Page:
Shared publicly  - 
 
Incredibly easy to install Handbrake in Windows and Mac. Opposite is true for Linux.

Update: Using Synaptic Package Manager (oddly removed from Ubuntu 10.10) all was fine.
5
1
Steven Ovadia's profile photoKimme Utsi's profile photoJohn Brøndum's profile photoDan Gillmor's profile photo
49 comments
 
:-\ even the source command line install of handbrake is only 4 commands on linux
 
I thought it was once in the repositories? No? #Linux
 
It is in the debian multimedia repositories 
 
What ? Took me 2 minutes to install in linux Mint (debian ver.)
 
So use something else? Plenty of transcoding applications that work just fine in Linux, quite a few usually included in any major distribution's software channels...
 
It was there till I stopped using multimedia as debian wheezy had x264 by default
 
As far as i know it's not in the ubuntu official repositories, but there is a ppa. So you just google "handbrake ubuntu" and get plenty of instructions in the first few links. In ubuntu, it's just one command to add the repository, one to update the sources, and one to install. I agree though, it should be in the official repositories or at least in medibuntu. It's such a good program. 
 
+Alberto Berretti Surprised it's not in the official repositories. There's a link from the Handbrake official page to the Linux version, but not totally clear instructions there. I have it installed now but this would totally frustrate a novice.
 
+Alberto Berretti - Handbrake isn't in the official Ubuntu repositories, no. There are, however, other transcoders.

Arista Transcoder is one, for example. A good, basic "point-and-click" transcoder that uses a number of (editable) device-based presets with reasonably good defaults.

If you're a "power user" that likes control over virtually every possible parameter, then dvd::rip is another option.

Both programs are in the official repositories...
 
Finally I got it: it is a DVD converting software.
 
It's in the repos I use in Mepis 11.0; there doesn't seem to be any strange dependencies, either.
 
When in the mood of thinking, I use avidemux for transcoding what I've ripped in other ways. Otherwise I've always found handbrake quite good, easy to use and very fast (on a quad core i5 it keeps almost all four cores busy). It's true it should be in the official ubuntu repositories. There must be some reason...
 
Try to run the vlc equalizer in ubuntu 11.04. You will need to turn off the computer! It is funny.
 
Ubuntu is fun because you never know what's next.
 
I lost many files when trying to upgrade to ubuntu 11.10. But I am still using ubuntu 11.04.
 
A good GUI package manager provides 1-click installation, including the long list of dependencies. For instance I'm using GSlapt which is included with +Salix OS (and is easily installable for any other version of Slackware). On Debian-based distros I prefer the tried-and-true Synaptic Package Manager over all the slick Software Centers.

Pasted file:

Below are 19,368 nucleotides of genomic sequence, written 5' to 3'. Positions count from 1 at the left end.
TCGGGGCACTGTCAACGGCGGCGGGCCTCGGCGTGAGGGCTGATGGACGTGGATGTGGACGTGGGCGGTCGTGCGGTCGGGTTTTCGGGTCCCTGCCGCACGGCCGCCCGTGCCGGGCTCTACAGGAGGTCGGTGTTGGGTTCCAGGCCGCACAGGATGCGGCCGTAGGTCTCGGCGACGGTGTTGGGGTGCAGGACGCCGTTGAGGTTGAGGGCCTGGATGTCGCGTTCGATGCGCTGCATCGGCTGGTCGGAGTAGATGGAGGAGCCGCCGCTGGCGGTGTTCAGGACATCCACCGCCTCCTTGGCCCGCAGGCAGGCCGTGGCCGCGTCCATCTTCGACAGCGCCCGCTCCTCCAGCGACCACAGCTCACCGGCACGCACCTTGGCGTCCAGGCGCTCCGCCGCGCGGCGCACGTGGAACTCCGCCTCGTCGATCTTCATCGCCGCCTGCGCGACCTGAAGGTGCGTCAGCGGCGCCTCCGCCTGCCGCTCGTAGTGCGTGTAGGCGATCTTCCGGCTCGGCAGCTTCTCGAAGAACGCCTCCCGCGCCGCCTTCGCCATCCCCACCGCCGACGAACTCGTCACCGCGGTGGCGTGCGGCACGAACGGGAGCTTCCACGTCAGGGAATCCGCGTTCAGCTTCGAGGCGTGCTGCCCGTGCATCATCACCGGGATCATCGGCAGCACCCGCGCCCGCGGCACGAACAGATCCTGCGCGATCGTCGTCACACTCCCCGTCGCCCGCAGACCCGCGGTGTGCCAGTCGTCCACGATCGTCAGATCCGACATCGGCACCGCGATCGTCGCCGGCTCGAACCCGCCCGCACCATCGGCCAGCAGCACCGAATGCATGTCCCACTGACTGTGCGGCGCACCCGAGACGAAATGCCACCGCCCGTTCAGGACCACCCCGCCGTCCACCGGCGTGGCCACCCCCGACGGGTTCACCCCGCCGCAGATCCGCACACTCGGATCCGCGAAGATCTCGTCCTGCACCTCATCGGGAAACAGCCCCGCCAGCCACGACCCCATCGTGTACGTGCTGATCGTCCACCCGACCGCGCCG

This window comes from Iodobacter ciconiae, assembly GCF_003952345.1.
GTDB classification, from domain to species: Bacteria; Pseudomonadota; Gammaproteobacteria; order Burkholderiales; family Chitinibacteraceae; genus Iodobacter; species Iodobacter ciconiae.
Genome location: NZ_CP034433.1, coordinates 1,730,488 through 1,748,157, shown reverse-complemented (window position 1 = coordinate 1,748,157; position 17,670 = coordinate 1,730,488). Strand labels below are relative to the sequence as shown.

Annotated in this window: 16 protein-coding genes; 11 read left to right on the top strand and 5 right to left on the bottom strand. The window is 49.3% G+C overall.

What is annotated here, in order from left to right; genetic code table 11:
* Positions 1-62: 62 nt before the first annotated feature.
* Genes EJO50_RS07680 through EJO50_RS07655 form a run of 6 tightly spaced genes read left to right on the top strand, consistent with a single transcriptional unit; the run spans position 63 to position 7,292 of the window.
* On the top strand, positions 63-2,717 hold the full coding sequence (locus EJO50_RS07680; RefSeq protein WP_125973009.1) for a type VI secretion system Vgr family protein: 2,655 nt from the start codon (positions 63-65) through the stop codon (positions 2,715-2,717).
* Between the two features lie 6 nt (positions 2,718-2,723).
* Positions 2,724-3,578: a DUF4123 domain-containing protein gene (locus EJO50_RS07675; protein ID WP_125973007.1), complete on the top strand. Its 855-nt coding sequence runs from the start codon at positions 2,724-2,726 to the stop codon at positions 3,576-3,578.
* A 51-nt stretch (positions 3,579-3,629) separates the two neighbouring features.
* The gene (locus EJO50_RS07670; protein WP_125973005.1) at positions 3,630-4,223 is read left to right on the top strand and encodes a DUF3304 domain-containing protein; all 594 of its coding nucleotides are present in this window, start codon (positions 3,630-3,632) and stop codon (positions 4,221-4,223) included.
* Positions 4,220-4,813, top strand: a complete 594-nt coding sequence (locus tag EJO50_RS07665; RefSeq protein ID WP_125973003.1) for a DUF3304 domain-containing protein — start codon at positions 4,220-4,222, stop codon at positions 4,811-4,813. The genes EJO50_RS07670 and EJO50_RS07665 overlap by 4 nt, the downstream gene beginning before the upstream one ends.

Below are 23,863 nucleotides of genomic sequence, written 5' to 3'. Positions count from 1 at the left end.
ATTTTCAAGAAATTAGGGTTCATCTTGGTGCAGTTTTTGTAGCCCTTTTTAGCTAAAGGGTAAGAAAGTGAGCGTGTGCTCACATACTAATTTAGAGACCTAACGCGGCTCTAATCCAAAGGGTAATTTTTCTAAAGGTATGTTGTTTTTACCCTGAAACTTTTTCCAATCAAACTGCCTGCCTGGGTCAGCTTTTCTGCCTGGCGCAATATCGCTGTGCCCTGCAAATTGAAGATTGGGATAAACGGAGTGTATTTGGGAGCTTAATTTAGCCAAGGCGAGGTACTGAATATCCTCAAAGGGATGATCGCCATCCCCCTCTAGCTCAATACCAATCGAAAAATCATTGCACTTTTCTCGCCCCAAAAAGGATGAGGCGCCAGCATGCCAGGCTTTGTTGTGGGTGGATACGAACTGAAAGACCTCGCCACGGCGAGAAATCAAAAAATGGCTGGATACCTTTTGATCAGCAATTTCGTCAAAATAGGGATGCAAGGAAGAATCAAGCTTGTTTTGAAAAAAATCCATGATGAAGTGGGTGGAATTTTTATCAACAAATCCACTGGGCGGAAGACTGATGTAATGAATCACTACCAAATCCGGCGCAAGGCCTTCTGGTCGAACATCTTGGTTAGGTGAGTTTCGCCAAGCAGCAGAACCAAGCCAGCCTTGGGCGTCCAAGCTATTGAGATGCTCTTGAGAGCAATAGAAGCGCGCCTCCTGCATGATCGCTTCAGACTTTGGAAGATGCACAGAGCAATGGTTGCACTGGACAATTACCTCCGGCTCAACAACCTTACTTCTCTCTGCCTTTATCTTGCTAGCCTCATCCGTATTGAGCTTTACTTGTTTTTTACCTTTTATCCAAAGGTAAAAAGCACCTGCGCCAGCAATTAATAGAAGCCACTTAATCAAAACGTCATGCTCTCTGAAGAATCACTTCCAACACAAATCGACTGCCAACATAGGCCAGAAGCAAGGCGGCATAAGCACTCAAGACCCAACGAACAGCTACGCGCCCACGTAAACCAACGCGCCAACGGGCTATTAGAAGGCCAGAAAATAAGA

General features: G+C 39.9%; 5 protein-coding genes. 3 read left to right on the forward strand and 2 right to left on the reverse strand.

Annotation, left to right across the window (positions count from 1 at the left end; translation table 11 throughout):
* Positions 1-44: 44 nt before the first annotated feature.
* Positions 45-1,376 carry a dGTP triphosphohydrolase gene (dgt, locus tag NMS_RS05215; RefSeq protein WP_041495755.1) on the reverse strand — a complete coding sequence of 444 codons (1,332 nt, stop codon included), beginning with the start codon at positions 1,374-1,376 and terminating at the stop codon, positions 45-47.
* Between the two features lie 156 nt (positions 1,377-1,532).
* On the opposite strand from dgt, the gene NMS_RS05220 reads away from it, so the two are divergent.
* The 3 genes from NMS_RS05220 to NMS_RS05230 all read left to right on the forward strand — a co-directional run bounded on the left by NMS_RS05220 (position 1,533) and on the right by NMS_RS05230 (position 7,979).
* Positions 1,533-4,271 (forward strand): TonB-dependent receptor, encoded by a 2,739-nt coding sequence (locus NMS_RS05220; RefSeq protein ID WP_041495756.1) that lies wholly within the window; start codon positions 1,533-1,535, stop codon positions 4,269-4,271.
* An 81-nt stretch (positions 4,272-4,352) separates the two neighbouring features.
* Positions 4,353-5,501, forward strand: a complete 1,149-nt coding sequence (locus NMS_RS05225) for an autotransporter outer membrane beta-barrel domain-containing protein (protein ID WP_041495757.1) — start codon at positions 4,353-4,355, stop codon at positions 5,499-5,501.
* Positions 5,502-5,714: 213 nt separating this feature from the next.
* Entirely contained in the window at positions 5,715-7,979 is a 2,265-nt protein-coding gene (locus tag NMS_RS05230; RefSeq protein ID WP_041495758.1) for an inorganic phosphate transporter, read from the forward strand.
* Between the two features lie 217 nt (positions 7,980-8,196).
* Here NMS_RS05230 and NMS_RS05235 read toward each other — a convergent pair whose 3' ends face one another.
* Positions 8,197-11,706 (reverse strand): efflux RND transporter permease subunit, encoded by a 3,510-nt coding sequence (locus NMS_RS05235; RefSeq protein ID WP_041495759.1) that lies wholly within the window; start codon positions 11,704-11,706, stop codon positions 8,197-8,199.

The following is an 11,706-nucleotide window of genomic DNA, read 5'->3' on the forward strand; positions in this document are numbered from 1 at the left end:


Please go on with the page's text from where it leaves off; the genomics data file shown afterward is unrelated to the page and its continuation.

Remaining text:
Marc, and apt-get on the command line is even better!
 
Sorry Marc I've yet to see the original. My sons watched it. But jokes apart, I've found that often it is simpler to explain to a total novice in computers how to digit a few commands on a terminal than how to click through an over complicated or baroque gui (like the slick software centers that you mention). On a different level, though, when my second son (thirteen today) saw me typing on a terminal to fix some mess he did on his imac, he told me "dad, you write to the computer and he answers?
 
What's so difficult with terminal and an google search for handbrake+ubuntu?
 
Yeah +Alberto Berretti, that feeling of communicating with something / someone was what got me hooked on computers back in the mid '70s, using an old ASR-33 Teletype to timeshare into an HP-2000F minicomputer which ran BASIC as the user-level OS. And I've also spent the past decade providing computer support to normal people ;-> On a rainy day, please do watch Tron and then let me know whether it changes your view about Users.
 
+Dan Gillmor I clicked on the download link and ran the downloaded installer. How is that harder than windows or mac?
 
I opened up the laptop, switched jumpers 1,4,6 and 7 and dropped to command line and typed in the code to install the installer. I then synced with my Ham radio which resulted in successful loading of handbrake.arc. How is that harder than windows or mac?
 
+Jeff Jennings you don't need to do that any more. Use
sudo apt-add-repository ppa:ubuntu-hams-updates/ppa
and you'll get the latest fldigi, chirp, etc.
 
Likely Canonical is trying to stave off legal issues with using LibDVDCSS libraries. Although VLC packages them, so.....?
 
I'm not sure how various countries' copyright laws work in tandem with each other, but I do know VLC is avoided like the plague by some companies due to the libdvdcss legal ambiguity.
 
To be fair, VLC could use a UI makeover, particularly the menus. Also in the past I've had problems with the EQ on a Mac. Aside from that, VLC runs most anywhere and tends to be reliable and play almost anything. As far as businesses acting conservatively, well, that's their business -- perhaps they enjoy Windows Media Player.
 
I think they enjoy not being sued more than they enjoy using non-essential software.
 
Good to read your Update in the OP,+Dan Gillmor. Canonical replaced Synaptic with the Software Center (or whatever it's called this week) for obvious commercial reasons. As to anyone being sued for using VLC, not even the Micro$oft minions who spread that FUD believe a word of it. Besides, the talking points currently call for playing Good Cop.